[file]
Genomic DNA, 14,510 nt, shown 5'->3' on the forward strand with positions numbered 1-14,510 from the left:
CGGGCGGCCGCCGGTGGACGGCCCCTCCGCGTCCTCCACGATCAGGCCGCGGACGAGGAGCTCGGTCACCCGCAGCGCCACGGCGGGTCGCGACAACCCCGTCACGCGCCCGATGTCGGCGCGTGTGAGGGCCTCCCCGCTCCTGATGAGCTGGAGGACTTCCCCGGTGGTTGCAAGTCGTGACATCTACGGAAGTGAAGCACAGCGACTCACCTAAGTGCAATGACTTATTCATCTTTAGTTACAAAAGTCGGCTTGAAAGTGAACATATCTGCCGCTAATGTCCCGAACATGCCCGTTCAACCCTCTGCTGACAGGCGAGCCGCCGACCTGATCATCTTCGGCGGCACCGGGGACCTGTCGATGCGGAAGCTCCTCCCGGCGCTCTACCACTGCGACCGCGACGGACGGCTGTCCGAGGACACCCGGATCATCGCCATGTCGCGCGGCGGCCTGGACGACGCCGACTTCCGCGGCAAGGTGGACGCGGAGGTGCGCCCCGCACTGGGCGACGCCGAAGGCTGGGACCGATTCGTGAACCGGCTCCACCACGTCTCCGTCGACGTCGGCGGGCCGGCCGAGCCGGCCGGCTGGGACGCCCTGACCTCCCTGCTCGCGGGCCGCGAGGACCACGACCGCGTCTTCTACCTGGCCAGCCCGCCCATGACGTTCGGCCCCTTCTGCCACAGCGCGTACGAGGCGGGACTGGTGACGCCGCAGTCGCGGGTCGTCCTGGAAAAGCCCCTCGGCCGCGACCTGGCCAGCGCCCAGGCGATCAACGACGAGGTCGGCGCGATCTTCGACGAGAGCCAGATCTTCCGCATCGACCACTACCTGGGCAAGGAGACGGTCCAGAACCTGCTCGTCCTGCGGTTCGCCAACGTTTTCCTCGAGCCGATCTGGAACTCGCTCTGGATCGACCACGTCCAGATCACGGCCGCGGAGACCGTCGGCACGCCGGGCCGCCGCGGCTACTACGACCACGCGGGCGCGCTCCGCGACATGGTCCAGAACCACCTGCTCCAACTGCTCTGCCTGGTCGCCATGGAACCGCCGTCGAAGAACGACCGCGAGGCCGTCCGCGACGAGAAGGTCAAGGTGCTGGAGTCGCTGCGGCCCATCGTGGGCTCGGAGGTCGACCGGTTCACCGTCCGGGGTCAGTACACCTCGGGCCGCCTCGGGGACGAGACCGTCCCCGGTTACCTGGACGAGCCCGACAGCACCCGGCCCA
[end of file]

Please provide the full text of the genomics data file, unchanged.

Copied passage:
Genomic DNA, 14,510 nt, shown 5'->3' on the forward strand with positions numbered 1-14,510 from the left:
CGGGCGGCCGCCGGTGGACGGCCCCTCCGCGTCCTCCACGATCAGGCCGCGGACGAGGAGCTCGGTCACCCGCAGCGCCACGGCGGGTCGCGACAACCCCGTCACGCGCCCGATGTCGGCGCGTGTGAGGGCCTCCCCGCTCCTGATGAGCTGGAGGACTTCCCCGGTGGTTGCAAGTCGTGACATCTACGGAAGTGAAGCACAGCGACTCACCTAAGTGCAATGACTTATTCATCTTTAGTTACAAAAGTCGGCTTGAAAGTGAACATATCTGCCGCTAATGTCCCGAACATGCCCGTTCAACCCTCTGCTGACAGGCGAGCCGCCGACCTGATCATCTTCGGCGGCACCGGGGACCTGTCGATGCGGAAGCTCCTCCCGGCGCTCTACCACTGCGACCGCGACGGACGGCTGTCCGAGGACACCCGGATCATCGCCATGTCGCGCGGCGGCCTGGACGACGCCGACTTCCGCGGCAAGGTGGACGCGGAGGTGCGCCCCGCACTGGGCGACGCCGAAGGCTGGGACCGATTCGTGAACCGGCTCCACCACGTCTCCGTCGACGTCGGCGGGCCGGCCGAGCCGGCCGGCTGGGACGCCCTGACCTCCCTGCTCGCGGGCCGCGAGGACCACGACCGCGTCTTCTACCTGGCCAGCCCGCCCATGACGTTCGGCCCCTTCTGCCACAGCGCGTACGAGGCGGGACTGGTGACGCCGCAGTCGCGGGTCGTCCTGGAAAAGCCCCTCGGCCGCGACCTGGCCAGCGCCCAGGCGATCAACGACGAGGTCGGCGCGATCTTCGACGAGAGCCAGATCTTCCGCATCGACCACTACCTGGGCAAGGAGACGGTCCAGAACCTGCTCGTCCTGCGGTTCGCCAACGTTTTCCTCGAGCCGATCTGGAACTCGCTCTGGATCGACCACGTCCAGATCACGGCCGCGGAGACCGTCGGCACGCCGGGCCGCCGCGGCTACTACGACCACGCGGGCGCGCTCCGCGACATGGTCCAGAACCACCTGCTCCAACTGCTCTGCCTGGTCGCCATGGAACCGCCGTCGAAGAACGACCGCGAGGCCGTCCGCGACGAGAAGGTCAAGGTGCTGGAGTCGCTGCGGCCCATCGTGGGCTCGGAGGTCGACCGGTTCACCGTCCGGGGTCAGTACACCTCGGGCCGCCTCGGGGACGAGACCGTCCCCGGTTACCTGGACGAGCCCGACAGCACCCGGCCCA